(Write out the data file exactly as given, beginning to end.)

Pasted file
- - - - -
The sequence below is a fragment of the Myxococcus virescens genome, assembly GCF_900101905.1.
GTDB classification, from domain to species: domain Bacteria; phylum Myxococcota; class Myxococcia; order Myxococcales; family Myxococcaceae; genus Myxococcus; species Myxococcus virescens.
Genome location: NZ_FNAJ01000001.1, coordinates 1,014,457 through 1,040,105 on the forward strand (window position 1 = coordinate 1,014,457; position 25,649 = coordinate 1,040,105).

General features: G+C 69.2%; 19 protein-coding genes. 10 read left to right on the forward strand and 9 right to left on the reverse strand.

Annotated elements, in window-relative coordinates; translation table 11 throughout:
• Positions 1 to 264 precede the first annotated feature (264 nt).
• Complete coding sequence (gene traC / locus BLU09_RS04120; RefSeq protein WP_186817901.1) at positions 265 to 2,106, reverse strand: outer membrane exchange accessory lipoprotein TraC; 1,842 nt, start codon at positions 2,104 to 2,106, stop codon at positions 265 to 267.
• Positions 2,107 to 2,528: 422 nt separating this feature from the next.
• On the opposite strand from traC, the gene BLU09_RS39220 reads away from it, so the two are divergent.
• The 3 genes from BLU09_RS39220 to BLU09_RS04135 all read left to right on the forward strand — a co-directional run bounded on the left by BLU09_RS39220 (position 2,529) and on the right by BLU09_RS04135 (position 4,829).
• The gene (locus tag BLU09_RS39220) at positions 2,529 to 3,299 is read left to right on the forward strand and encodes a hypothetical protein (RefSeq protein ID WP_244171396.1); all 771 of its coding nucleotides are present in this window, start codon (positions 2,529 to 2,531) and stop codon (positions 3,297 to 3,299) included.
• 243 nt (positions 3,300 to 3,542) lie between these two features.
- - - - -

The sequence below is a fragment of the Myxococcus virescens genome, assembly GCF_900101905.1.
GTDB classification, from domain to species: domain Bacteria; phylum Myxococcota; class Myxococcia; order Myxococcales; family Myxococcaceae; genus Myxococcus; species Myxococcus virescens.
Genome location: NZ_FNAJ01000001.1, coordinates 1,014,457 through 1,040,105 on the forward strand (window position 1 = coordinate 1,014,457; position 25,649 = coordinate 1,040,105).

General features: G+C 69.2%; 19 protein-coding genes. 10 read left to right on the forward strand and 9 right to left on the reverse strand.

Annotated elements, in window-relative coordinates; translation table 11 throughout:
• Positions 1 to 264 precede the first annotated feature (264 nt).
• Complete coding sequence (gene traC / locus BLU09_RS04120; RefSeq protein WP_186817901.1) at positions 265 to 2,106, reverse strand: outer membrane exchange accessory lipoprotein TraC; 1,842 nt, start codon at positions 2,104 to 2,106, stop codon at positions 265 to 267.
• Positions 2,107 to 2,528: 422 nt separating this feature from the next.
• On the opposite strand from traC, the gene BLU09_RS39220 reads away from it, so the two are divergent.
• The 3 genes from BLU09_RS39220 to BLU09_RS04135 all read left to right on the forward strand — a co-directional run bounded on the left by BLU09_RS39220 (position 2,529) and on the right by BLU09_RS04135 (position 4,829).
• The gene (locus tag BLU09_RS39220) at positions 2,529 to 3,299 is read left to right on the forward strand and encodes a hypothetical protein (RefSeq protein ID WP_244171396.1); all 771 of its coding nucleotides are present in this window, start codon (positions 2,529 to 2,531) and stop codon (positions 3,297 to 3,299) included.
• 243 nt (positions 3,300 to 3,542) lie between these two features.